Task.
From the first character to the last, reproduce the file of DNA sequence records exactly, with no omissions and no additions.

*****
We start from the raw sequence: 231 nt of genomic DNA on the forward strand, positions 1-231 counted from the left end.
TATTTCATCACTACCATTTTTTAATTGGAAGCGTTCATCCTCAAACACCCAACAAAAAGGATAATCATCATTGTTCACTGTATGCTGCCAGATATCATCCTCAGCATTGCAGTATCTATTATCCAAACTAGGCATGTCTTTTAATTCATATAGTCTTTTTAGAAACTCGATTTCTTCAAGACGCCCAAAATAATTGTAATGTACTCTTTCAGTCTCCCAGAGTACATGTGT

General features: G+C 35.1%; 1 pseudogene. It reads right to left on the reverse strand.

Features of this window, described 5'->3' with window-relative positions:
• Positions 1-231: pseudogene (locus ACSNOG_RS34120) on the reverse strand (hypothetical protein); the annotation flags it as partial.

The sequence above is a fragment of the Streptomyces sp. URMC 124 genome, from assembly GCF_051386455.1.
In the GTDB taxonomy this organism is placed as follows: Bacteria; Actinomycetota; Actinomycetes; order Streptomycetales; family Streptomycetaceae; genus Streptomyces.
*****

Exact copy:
We start from the raw sequence: 231 nt of genomic DNA on the forward strand, positions 1-231 counted from the left end.
TATTTCATCACTACCATTTTTTAATTGGAAGCGTTCATCCTCAAACACCCAACAAAAAGGATAATCATCATTGTTCACTGTATGCTGCCAGATATCATCCTCAGCATTGCAGTATCTATTATCCAAACTAGGCATGTCTTTTAATTCATATAGTCTTTTTAGAAACTCGATTTCTTCAAGACGCCCAAAATAATTGTAATGTACTCTTTCAGTCTCCCAGAGTACATGTGT

General features: G+C 35.1%; 1 pseudogene. It reads right to left on the reverse strand.

Features of this window, described 5'->3' with window-relative positions:
• Positions 1-231: pseudogene (locus ACSNOG_RS34120) on the reverse strand (hypothetical protein); the annotation flags it as partial.

The sequence above is a fragment of the Streptomyces sp. URMC 124 genome, from assembly GCF_051386455.1.
In the GTDB taxonomy this organism is placed as follows: Bacteria; Actinomycetota; Actinomycetes; order Streptomycetales; family Streptomycetaceae; genus Streptomyces.